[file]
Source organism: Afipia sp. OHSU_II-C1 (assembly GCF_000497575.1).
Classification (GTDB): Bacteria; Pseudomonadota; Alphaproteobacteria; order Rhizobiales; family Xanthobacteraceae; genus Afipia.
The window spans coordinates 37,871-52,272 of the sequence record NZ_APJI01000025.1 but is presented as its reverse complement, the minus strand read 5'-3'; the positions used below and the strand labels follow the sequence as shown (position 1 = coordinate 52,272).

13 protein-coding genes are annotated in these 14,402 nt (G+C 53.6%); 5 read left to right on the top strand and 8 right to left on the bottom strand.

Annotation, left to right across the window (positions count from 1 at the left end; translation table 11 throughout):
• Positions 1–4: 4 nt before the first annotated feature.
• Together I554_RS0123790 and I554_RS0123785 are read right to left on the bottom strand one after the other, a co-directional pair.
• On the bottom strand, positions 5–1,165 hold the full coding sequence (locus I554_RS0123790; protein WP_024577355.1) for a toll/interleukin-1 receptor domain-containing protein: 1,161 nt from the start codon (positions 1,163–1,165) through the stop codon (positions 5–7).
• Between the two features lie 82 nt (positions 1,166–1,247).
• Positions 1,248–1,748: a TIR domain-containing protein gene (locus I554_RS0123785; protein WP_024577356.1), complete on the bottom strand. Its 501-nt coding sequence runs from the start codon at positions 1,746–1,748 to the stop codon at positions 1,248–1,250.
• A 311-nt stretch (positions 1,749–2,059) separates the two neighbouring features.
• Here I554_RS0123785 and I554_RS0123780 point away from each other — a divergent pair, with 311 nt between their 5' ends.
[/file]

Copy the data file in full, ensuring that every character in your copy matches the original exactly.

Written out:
Source organism: Afipia sp. OHSU_II-C1 (assembly GCF_000497575.1).
Classification (GTDB): Bacteria; Pseudomonadota; Alphaproteobacteria; order Rhizobiales; family Xanthobacteraceae; genus Afipia.
The window spans coordinates 37,871-52,272 of the sequence record NZ_APJI01000025.1 but is presented as its reverse complement, the minus strand read 5'-3'; the positions used below and the strand labels follow the sequence as shown (position 1 = coordinate 52,272).

13 protein-coding genes are annotated in these 14,402 nt (G+C 53.6%); 5 read left to right on the top strand and 8 right to left on the bottom strand.

Annotation, left to right across the window (positions count from 1 at the left end; translation table 11 throughout):
• Positions 1–4: 4 nt before the first annotated feature.
• Together I554_RS0123790 and I554_RS0123785 are read right to left on the bottom strand one after the other, a co-directional pair.
• On the bottom strand, positions 5–1,165 hold the full coding sequence (locus I554_RS0123790; protein WP_024577355.1) for a toll/interleukin-1 receptor domain-containing protein: 1,161 nt from the start codon (positions 1,163–1,165) through the stop codon (positions 5–7).
• Between the two features lie 82 nt (positions 1,166–1,247).
• Positions 1,248–1,748: a TIR domain-containing protein gene (locus I554_RS0123785; protein WP_024577356.1), complete on the bottom strand. Its 501-nt coding sequence runs from the start codon at positions 1,746–1,748 to the stop codon at positions 1,248–1,250.
• A 311-nt stretch (positions 1,749–2,059) separates the two neighbouring features.
• Here I554_RS0123785 and I554_RS0123780 point away from each other — a divergent pair, with 311 nt between their 5' ends.